London/New Delhi: Mahatma Gandhi's prized documents and photographs, including those on his controversial relationship with architect Hermann Kallenbach, were saved from going under the hammer as India bought the treasure trove for a whopping $1.28 million.
The archive, which belonged to Kallenbach, Gandhi's close friend and German Jewish bodybuilder, was to be auctioned at Sotheby's on Tuesday but it was cancelled after the back-channel talks by the Indian government with the auction house and the family members of Kallenbach helped India take possession of the rare documents.
The documents will now be housed at the National Archives of India in New Delhi.
The archive, which belonged to Kallenbach, Gandhi\'s close friend and German Jewish bodybuilder, was to be auctioned.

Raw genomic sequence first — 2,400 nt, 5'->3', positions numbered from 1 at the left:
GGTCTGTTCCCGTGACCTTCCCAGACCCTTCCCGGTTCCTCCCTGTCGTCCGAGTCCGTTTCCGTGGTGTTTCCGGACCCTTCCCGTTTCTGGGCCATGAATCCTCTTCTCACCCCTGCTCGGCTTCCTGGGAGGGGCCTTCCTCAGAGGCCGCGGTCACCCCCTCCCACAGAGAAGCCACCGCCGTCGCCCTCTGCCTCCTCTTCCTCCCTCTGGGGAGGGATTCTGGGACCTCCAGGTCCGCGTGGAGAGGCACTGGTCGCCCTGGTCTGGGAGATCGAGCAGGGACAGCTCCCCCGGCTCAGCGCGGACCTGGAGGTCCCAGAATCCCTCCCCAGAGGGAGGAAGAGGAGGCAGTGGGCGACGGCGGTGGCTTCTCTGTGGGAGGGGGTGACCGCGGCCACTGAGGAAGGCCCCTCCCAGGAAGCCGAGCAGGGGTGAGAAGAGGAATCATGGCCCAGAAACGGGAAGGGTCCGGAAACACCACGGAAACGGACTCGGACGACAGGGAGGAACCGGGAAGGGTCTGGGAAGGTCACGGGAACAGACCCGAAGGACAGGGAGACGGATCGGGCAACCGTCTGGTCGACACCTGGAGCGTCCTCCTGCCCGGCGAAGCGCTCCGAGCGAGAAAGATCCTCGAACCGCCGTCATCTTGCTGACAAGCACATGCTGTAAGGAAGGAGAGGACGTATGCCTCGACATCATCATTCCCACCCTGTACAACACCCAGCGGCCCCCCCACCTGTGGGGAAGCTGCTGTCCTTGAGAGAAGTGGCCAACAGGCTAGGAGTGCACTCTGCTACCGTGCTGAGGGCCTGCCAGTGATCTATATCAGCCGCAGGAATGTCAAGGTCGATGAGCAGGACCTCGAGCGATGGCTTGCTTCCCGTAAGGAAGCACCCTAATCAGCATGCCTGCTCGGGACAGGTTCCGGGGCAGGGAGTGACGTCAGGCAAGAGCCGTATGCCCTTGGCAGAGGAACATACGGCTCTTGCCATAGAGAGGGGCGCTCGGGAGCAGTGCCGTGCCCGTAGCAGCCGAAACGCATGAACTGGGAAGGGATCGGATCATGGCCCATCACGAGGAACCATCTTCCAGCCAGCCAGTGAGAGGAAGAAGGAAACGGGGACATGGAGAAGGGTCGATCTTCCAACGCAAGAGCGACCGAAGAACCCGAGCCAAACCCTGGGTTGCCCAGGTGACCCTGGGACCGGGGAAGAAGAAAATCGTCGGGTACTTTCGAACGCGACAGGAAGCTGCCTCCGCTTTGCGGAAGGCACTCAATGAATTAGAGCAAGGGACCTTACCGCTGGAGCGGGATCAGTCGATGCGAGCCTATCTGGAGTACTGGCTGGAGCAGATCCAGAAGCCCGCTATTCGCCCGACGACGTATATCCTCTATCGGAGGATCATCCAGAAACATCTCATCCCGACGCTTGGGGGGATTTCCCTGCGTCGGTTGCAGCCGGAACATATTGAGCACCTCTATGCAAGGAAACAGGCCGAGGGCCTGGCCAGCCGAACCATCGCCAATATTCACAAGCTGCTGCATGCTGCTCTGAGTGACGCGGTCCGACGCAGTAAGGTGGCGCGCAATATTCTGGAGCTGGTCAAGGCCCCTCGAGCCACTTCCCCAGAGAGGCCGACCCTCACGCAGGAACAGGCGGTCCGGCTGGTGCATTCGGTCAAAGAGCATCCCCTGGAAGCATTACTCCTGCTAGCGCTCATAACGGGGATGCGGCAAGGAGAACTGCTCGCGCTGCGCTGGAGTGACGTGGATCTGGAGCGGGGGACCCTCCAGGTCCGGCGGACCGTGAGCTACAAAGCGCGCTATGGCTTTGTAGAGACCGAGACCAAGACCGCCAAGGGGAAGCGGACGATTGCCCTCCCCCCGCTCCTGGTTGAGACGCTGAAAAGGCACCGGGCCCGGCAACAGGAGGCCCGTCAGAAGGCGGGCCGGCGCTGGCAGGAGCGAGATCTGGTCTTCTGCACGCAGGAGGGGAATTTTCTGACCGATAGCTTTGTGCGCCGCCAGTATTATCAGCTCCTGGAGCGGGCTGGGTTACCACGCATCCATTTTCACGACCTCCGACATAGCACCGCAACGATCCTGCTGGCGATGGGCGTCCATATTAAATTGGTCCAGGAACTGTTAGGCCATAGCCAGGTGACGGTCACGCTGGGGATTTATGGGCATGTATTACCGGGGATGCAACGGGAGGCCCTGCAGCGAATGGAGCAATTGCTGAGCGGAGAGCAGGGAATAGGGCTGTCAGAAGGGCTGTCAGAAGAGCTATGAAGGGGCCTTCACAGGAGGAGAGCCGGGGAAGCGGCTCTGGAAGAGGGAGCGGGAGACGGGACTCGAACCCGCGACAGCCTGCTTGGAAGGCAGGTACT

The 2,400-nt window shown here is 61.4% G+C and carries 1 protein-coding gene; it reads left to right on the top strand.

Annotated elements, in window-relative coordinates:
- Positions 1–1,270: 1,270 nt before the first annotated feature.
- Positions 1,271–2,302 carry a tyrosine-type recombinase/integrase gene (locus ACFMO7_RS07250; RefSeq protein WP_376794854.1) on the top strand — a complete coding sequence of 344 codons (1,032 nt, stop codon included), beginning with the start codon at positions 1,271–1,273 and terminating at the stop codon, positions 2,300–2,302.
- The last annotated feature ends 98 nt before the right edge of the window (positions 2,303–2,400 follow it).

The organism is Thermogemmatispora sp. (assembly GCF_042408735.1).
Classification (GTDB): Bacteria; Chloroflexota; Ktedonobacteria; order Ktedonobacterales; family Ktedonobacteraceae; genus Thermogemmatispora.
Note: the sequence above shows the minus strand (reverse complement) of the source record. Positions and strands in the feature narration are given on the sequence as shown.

An agreement was finalised in consultation with Ministry of External Affairs and National Archives of India and was signed by the three parties – government of India, Sotheby's and the family of Isa Sarid, the grandniece of Kallenbach.
"The acquired material would be housed in the National Archives of India," Culture Minister Kumari Selja said in a statement in New Delhi.
Though the Sarid family, which owns the treasure trove, quoted $5 million as price for the archives, finally an amount of $1.28 million was paid.
"The payment of GBP 825,250 pounds ($1.28 million) has been released to Sotheby's and the lot has been withdrawn from auction and sold to the Government of India," the statement said.
The archive, which is likely to be a rich source of information on Gandhi for researchers and historians, was recently examined by a team of experts from the Ministry of Culture, who described it as "very well preserved and of inestimable value".
The archive includes several letters that throw fresh light on the controversial relationship between Gandhi and Kallenbach, one of the foremost associates and friends of Gandhi during his time in South Africa.